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Special Issue "Tracking Foodborne Pathogens and Antimicrobial Resistance"
A special issue of Life (ISSN 2075-1729). This special issue belongs to the section "Genetics and Genomics".
Deadline for manuscript submissions: closed (15 December 2022) | Viewed by 2235
Special Issue Editor
2. Department of Biochemistry and Biotechnology, University Rovira i Virgili, 43007 Tarragona, Catalonia, Spain
3. Department of Biology, University of Turku, 20500 Turku, Finland
Interests: computational biology; microbial evolution; evolutionary genomics; phylogenomics diversity; genome dynamics; prokaryotes; viruses
Special Issues, Collections and Topics in MDPI journals
Special Issue Information
Foodborne pathogens have been a problem for all human societies. Although standards in food treatment and production have improved in many countries, they still remain a global problem according to the World Health Organization (WHO). The WHO estimates that there are 31 types of foodborne infections that result in 600 million illnesses annually and more than 400,000 deaths. Foodborne illnesses are caused by the transmission of infectious agents (e.g., bacteria, viruses, fungi, and parasites) and their toxins. The growing presence of antimicrobial resistance (AMR), i.e., microorganisms able to withstand current antimicrobial treatments, leads to harder treatments of foodborne illnesses. In addition, there is an increased risk of transferring AMR genes from the food chain into other microorganisms. A key factor with which to tackle the spread of pathogenic microorganisms and AMR outbreaks in the food chain is the development of more reliable and accurate surveillance methods. The latest techniques of whole-genome sequencing combined with high-throughput data analyses have improved the speed and accuracy of surveillance systems. Moreover, the spread of AMR in the food chain causes the need to experiment on alternative methods to antibiotics.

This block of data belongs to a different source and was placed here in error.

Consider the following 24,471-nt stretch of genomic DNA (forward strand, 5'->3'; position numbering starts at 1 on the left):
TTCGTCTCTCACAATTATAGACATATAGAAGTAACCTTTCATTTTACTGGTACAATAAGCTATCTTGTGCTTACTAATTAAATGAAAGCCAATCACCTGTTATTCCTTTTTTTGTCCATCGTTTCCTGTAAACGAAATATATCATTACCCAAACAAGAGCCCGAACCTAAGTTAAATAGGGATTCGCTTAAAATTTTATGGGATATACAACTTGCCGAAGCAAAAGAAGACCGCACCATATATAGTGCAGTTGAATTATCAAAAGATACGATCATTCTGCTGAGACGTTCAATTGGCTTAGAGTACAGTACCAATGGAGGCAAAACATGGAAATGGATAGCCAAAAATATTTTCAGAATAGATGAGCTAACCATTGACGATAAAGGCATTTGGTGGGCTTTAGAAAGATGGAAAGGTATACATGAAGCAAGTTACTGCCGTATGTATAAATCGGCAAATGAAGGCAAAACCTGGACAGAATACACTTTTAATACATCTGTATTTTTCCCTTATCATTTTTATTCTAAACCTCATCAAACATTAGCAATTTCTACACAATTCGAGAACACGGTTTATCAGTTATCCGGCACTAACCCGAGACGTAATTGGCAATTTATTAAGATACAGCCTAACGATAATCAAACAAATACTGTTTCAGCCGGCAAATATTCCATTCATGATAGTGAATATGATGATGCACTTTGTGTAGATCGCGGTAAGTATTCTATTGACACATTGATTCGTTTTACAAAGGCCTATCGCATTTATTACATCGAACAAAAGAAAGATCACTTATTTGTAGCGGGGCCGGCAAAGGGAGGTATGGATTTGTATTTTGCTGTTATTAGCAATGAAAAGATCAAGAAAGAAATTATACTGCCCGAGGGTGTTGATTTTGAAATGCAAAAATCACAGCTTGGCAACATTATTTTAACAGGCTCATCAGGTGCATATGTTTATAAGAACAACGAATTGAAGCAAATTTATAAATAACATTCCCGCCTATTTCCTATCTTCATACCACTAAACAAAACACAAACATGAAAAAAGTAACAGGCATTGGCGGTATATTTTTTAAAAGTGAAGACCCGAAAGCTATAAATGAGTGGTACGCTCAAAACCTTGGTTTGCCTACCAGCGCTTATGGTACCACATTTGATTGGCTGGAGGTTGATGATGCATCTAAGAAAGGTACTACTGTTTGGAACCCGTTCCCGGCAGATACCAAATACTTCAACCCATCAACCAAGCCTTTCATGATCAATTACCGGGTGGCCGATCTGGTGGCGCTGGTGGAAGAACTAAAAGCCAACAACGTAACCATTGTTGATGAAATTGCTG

This Special Issue welcomes groundbreaking articles that aim to improve the real-time detection and tracking of foodborne pathogens in addition to the spread of AMR, as well as alternative methods (e.g., bacteriophages) to overcome the current AMR problem. This Special Issue is open to a wide range of articles and reviews, including modeling (WGS biomarkers, AI, deep learning, etc.), basic science, and applied research articles. Articles that evaluate the social/economic impacts, well-being benefits, and potential improvements of current technologies are also welcome.
Dr. Pere Puigbò
Manuscript Submission Information
Manuscripts should be submitted online at www.mdpi.com by registering and logging in to this website. Once you are registered, click here to go to the submission form. Manuscripts can be submitted until the deadline. All submissions that pass pre-check are peer-reviewed. Accepted papers will be published continuously in the journal (as soon as accepted) and will be listed together on the special issue website. Research articles, review articles as well as short communications are invited. For planned papers, a title and short abstract (about 100 words) can be sent to the Editorial Office for announcement on this website.
Submitted manuscripts should not have been published previously, nor be under consideration for publication elsewhere (except conference proceedings papers). All manuscripts are thoroughly refereed through a single-blind peer-review process. A guide for authors and other relevant information for submission of manuscripts is available on the Instructions for Authors page. Life is an international peer-reviewed open access monthly journal published by MDPI.
Please visit the Instructions for Authors page before submitting a manuscript. The Article Processing Charge (APC) for publication in this open access journal is 1800 CHF (Swiss Francs). Submitted papers should be well formatted and use good English. Authors may use MDPI's English editing service prior to publication or during author revisions.
- foodborne pathogens
- antimicrobial resistance
- antibiotic resistance
- track foodborn pathogens
- alternative to antibiotics
- genome tracking
- molecular typing
- Multi-Locus sequence typing
- real-time pathogen surveillance
- food safety